It is not long ago that we decisively condemned the ramblings on the necessity of handing over so important an instrument a the Chinese Eastern from the hands of the Russian revolution to those of the Chinese counterrevolution. We called to mind the elementary duty of the international proletariat in this conflict to defend the republic of the Soviets against the Chinese bourgeoisie and all its possible instigators and allies. But on the other hand it is quite clear that the proletariat of the USSR, which has the; power and the army in its hands, cannot demand that the vanguard of the Chinese proletariat begin a war at once against Chiang Kai-shek, that is, that it apply the means which the Soviet government itself does not find it possible, and correctly so, to apply.

Had a war begun between the USSR and China, or rather between the USSR and the imperialist patrons of China, the duty of the Chinese communist would be to transform this war in the shortest time into a civil war. But even in that case the launching of the civil war would have to be subordinated to general revolutionary policy; and even then the Chinese communists would be unable to pass over arbitrarily, and at any moment at all, to the road of open insurrection, but only after having assured themselves of the necessary support of the worker and peasant masses. The rebellion at Chiang Kai-shek's rear, in this situation, would be the extension of the front of the Soviet workers and peasants; the fate of the insurgent Chinese workers would be intimately bound up with the fate of the Soviet republic, the tasks, the aims, the perspectives would be quite clear.

But what is the perspective opened up by this uprising of the today isolated Chinese communists in the absence of war or revolution? The perspective of a terrific debacle and of an adventurist degeneration of the remnants of the Communist Party.

In the meantime, it must be said openly: Calculations based upon guerrilla adventure correspond entirely to the general nature of Stalinist policy. Two years ago, Stalin expected gigantic gains for the security of the Soviet state from the alliance with the imperialists of the General Council of the British trade unions. Today, he is quite capable of calculating that a rebellion of the Chinese communists, even without any hope, would bring "a little profit" in a precarious situation. In the first case, the calculation was grossly opportunist; in the second, openly adventurist; but in both cases, the calculation is made indepent of the general tasks of the world labor movement, against the tasks, and to the detriment of the correctly understood interests of the Soviet republic.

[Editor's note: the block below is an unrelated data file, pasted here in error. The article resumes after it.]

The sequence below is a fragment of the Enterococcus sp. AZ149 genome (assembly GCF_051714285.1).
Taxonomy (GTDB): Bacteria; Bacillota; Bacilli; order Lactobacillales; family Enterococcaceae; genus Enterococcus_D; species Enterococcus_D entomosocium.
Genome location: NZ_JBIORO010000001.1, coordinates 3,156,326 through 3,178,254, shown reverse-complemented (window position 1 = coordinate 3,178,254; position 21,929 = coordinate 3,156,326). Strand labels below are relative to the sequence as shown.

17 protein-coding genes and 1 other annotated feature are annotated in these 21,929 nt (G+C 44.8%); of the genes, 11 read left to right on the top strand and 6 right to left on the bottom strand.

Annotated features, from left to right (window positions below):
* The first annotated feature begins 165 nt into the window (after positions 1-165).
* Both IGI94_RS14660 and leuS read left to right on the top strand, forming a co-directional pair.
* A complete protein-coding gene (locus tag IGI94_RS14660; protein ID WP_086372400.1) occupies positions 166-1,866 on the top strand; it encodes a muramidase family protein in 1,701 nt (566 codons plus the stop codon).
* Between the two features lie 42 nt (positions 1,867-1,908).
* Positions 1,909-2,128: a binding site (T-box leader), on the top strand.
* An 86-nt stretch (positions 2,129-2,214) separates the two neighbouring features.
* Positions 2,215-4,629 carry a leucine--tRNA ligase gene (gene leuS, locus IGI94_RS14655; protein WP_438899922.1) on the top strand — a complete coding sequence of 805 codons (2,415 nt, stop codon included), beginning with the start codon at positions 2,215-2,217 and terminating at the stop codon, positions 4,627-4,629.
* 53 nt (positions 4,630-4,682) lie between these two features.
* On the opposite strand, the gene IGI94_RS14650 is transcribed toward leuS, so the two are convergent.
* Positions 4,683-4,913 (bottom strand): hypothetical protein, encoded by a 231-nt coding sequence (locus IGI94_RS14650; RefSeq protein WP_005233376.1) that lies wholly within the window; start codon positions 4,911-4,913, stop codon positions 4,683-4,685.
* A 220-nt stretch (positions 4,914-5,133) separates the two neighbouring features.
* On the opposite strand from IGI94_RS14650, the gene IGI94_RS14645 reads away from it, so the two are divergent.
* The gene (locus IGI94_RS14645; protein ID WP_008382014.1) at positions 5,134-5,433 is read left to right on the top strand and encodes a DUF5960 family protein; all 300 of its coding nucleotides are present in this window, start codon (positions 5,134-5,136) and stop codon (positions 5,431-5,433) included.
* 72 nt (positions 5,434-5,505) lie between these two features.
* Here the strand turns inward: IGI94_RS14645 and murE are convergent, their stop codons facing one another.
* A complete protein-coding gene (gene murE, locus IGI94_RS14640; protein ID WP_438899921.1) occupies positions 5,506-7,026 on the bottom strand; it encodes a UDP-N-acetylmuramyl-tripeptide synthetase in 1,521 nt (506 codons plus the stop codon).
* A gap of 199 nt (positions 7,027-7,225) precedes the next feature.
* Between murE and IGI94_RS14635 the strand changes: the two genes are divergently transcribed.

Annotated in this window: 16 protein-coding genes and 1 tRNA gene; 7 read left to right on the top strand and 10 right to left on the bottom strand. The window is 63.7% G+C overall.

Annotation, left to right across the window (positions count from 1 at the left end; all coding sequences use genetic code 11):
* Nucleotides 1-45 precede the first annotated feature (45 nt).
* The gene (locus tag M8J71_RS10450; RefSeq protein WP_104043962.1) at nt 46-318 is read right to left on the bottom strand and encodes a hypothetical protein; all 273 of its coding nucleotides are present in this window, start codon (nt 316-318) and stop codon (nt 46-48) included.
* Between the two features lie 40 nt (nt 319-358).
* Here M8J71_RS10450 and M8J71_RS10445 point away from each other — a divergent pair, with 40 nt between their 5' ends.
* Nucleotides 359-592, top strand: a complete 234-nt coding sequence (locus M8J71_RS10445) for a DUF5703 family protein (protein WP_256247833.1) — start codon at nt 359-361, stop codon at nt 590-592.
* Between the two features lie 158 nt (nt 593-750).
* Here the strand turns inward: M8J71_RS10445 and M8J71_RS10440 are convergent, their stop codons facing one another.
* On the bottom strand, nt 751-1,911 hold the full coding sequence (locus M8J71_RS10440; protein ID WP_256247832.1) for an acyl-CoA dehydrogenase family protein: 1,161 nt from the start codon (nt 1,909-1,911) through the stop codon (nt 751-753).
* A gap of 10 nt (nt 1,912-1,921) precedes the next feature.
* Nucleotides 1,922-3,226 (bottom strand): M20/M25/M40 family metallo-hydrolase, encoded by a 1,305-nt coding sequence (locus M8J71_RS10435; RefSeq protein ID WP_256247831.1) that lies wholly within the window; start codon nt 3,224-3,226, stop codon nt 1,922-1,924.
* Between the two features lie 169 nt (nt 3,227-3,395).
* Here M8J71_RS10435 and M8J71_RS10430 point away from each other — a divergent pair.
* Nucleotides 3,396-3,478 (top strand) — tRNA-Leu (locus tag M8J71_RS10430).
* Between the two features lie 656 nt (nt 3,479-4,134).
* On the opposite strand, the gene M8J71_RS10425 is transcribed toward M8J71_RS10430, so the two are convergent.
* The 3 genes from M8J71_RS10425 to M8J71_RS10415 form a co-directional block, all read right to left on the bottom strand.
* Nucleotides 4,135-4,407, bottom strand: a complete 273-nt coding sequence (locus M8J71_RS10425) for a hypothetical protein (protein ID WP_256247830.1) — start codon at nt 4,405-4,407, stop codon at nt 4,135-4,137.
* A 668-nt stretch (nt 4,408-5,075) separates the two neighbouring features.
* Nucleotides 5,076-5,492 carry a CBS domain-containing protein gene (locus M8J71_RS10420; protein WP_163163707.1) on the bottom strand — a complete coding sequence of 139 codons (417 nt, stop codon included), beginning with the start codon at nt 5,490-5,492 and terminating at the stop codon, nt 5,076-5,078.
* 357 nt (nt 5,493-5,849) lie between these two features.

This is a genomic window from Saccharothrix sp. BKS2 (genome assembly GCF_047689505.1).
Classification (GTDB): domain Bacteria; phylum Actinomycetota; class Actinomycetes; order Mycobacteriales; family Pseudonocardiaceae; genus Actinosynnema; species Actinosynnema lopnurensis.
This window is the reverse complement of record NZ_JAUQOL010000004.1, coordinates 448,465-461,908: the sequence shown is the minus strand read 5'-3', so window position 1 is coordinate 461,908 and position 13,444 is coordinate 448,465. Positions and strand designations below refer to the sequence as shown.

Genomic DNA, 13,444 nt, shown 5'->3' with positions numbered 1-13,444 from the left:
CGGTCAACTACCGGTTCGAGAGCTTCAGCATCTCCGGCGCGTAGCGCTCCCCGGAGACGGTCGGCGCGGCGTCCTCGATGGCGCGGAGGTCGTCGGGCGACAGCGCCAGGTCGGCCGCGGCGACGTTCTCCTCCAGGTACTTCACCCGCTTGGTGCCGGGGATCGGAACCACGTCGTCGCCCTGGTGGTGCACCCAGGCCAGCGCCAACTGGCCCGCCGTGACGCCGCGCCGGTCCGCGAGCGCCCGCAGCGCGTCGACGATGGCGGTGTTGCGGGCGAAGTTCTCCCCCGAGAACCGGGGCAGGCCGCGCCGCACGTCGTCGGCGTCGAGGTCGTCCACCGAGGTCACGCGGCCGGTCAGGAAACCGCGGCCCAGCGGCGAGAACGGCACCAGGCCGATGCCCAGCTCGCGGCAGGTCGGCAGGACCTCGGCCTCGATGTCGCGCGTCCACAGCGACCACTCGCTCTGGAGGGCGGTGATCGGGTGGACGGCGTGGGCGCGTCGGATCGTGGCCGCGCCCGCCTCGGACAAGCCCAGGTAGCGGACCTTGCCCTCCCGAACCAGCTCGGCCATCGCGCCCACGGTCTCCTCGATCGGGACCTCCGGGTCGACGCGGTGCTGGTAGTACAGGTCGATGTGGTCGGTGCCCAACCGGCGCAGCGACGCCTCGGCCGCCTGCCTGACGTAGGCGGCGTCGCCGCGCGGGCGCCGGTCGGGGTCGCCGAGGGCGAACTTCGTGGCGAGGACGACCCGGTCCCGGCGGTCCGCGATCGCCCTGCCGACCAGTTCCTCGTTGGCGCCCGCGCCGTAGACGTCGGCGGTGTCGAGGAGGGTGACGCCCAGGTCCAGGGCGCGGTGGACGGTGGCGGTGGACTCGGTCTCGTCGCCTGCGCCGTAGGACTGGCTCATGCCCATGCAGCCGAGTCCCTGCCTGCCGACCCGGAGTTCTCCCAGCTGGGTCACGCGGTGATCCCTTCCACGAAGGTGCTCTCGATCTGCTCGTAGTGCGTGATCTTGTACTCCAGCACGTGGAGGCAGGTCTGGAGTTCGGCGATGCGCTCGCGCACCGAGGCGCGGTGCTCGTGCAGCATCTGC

We have not at our disposal all the necessary data for a definite conclusion. That is why we ask:

What is happening in China? Let it be explained to us! The ~munist who does not pose the question to himself and to the "dership of his party will be unworthy of the name of ~mmunist. The leadership that would like to remain discreetly on the sidelines in order, in case of a defeat of the Chinese artisans' to wash its hands and transfer responsibility to the central Committee of the Chinese Communist Party -- such a leadership would dishonor itself -- not for the first time, it is true -- by the most abominable crime against the interests of the international revolution.

We ask: What is happening in China? We will continue to pose this question until we have forced a reply.



Hosted by